This is a process for expediting the development of user interfaces (UIs) in software products. Instead of writing code to prototype the UI, simple ink-and-paper, cut-and-paste techniques are used. This leads to a much more rapid development cycle. Paper prototyping is taught in a course that is taken by most developers.
This term is taken from American baseball, where an “at bat” is when a person gets a turn to swing at the ball and get a hit. An analogy might be in European football where players take a “shot on goal.” In both sports, even the best players miss more often than they succeed, so they must make multiple attempts and not be afraid to fail.
When someone says, “That's a good at bat,” they mean “Go ahead, that sounds like something worth trying. And you won't be penalized if it's not a success.”
Clock building is better than time telling
“Clock building” means that we are process oriented. We spend time improving our systems, guidelines, and procedures because we believe this is key to efficiency, speed, and quality. We care about improving the process, not just getting things done once. “Clock building is better than time telling” comes from the book Built to Last, where it refers to the idea that having a great idea or being a charismatic or visionary leader is “time telling”; building a company that can prosper far beyond the presence of a single leader and through multiple product life cycles is “clock building.”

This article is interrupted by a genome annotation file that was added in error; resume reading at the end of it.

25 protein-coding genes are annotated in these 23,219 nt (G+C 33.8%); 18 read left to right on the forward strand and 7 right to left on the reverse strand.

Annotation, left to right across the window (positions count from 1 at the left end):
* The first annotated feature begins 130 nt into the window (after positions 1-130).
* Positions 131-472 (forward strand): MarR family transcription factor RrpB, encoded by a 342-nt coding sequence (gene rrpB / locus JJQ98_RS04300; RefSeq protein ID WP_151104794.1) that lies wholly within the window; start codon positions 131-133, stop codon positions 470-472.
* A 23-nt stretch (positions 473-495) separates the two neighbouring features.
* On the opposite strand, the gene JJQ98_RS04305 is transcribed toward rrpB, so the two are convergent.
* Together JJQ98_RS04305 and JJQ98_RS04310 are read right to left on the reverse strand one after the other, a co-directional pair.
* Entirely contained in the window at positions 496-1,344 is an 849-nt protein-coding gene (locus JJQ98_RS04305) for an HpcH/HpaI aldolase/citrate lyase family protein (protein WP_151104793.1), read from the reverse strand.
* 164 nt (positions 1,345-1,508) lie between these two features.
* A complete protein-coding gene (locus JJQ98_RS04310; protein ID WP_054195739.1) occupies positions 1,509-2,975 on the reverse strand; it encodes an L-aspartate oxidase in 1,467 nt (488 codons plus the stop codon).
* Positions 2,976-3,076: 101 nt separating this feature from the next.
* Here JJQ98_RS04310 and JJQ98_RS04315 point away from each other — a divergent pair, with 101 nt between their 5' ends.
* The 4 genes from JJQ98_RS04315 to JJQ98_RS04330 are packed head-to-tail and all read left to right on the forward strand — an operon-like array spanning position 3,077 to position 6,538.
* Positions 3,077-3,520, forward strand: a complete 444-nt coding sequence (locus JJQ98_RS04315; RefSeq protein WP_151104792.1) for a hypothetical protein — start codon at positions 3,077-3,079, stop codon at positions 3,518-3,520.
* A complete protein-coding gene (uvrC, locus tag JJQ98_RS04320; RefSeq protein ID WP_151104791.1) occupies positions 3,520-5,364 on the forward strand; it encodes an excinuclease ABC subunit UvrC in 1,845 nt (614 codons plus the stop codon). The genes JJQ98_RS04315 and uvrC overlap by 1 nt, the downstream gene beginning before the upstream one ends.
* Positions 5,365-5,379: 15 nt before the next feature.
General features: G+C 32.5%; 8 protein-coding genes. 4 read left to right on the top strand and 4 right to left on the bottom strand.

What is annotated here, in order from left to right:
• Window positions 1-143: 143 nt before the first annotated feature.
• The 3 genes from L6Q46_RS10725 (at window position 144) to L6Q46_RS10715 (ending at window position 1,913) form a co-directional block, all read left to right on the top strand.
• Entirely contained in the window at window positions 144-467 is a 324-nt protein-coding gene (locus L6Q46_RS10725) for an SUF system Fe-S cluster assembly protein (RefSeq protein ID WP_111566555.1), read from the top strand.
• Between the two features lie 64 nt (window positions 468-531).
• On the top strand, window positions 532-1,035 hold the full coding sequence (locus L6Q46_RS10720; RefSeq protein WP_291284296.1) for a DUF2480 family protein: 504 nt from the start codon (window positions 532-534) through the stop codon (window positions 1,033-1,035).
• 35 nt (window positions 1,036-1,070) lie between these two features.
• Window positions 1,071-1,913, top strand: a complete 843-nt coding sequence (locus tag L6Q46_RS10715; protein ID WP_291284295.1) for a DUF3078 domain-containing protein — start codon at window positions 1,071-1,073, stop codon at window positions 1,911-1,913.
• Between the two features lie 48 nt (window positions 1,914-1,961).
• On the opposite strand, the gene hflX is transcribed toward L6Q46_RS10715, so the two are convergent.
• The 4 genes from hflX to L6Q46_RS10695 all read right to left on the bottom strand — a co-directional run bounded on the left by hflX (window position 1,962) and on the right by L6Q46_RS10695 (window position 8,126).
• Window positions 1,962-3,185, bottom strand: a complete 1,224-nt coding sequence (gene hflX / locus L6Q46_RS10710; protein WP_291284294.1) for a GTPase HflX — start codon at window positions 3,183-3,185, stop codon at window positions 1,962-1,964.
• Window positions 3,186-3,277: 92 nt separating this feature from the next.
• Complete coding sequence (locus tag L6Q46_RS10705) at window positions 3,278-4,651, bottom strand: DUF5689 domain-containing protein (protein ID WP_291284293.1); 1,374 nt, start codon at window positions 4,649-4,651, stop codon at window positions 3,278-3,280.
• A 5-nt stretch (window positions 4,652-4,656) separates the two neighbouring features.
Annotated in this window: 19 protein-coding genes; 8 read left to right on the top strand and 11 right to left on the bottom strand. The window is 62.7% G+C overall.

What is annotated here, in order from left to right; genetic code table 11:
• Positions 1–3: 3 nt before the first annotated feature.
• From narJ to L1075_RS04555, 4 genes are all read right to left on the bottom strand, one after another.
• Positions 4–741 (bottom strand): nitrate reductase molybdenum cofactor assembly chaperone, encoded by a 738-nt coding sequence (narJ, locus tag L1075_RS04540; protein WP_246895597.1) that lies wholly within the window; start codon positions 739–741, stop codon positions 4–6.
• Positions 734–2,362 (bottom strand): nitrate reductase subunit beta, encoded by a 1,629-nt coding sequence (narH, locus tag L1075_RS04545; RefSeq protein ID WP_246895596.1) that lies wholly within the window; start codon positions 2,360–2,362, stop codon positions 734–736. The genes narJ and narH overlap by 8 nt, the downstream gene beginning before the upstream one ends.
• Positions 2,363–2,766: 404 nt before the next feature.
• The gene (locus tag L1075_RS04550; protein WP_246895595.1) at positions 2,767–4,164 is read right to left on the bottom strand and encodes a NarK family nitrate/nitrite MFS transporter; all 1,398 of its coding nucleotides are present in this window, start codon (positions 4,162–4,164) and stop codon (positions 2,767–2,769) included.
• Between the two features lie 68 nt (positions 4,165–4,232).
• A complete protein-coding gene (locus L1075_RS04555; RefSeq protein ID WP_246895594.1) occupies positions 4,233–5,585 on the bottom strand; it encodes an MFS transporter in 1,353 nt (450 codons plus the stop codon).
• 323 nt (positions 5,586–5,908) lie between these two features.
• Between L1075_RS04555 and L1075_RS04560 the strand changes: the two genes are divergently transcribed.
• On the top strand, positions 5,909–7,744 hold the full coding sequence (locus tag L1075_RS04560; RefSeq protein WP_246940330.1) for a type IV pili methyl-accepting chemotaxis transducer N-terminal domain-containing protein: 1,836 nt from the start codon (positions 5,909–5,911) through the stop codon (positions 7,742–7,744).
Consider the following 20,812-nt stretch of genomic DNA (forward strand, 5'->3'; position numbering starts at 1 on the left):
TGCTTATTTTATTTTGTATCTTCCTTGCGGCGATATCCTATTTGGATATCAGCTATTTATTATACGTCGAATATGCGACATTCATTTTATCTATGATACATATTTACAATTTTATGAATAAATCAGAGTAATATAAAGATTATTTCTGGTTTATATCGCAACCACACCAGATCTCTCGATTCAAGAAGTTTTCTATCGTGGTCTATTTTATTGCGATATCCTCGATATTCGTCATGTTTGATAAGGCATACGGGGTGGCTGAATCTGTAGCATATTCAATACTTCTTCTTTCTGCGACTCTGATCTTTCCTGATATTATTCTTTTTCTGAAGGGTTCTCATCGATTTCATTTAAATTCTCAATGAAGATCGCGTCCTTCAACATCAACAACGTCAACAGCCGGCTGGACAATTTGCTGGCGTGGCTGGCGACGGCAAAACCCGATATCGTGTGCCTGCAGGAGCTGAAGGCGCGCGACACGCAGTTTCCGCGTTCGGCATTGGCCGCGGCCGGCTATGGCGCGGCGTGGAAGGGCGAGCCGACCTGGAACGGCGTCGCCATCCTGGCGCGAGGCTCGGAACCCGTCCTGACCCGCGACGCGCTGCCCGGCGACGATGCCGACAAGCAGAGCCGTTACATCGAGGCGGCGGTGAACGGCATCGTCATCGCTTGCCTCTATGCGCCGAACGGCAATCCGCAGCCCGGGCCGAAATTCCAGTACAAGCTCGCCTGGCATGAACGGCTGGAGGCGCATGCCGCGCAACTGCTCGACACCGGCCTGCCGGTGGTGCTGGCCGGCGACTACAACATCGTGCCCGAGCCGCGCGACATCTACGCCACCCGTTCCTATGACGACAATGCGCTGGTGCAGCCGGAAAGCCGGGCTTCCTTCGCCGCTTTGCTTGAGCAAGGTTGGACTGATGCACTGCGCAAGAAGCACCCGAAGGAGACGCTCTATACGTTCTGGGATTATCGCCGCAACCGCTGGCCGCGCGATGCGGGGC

The foremost position in a trend or movement. (The front edge of an airplane wing is called the “leading edge.”)
Special twist means doing something with panache, flair, or vibrancy. When people put extra effort into an ordinary task—for example, answering an email message—it can make a big difference.
Sweat the details
“Sweat the details” means to work hard to ensure that all the details are correct. It means to be concerned about the little things and to remember that details matter.
Value productivity means appreciating output, results, and concrete and measurable achievements.
“White space” means areas that are not the responsibility of a specific group or department. (If you imagine a traditional organization chart, the “white space” is the area on the page between the boxes and lines.) A “systemwide” solution usually requires several groups to work together to implement an idea.
Here is a simple but typical example: many years ago, we had calendars posted outside conference rooms in Natick. If you wanted to schedule a meeting, you had to walk around and look at all the calendars. The problem was solved when the web team discovered a web-based software application and worked with Office Services and Systems Services to implement it.
This was a “white space” problem for two reasons: first, because no group was responsible for the efficiency of the process; and second, because none of the groups could have solved it without the other groups.
We especially prize systemwide solutions such as this because they can make large and lasting improvements. That's why we should seek out such solutions. We try to find ways to do things that take the whole picture into account, look along multiple dimensions of a problem, and seize opportunities that emerge from the white space. This is where magic can be found.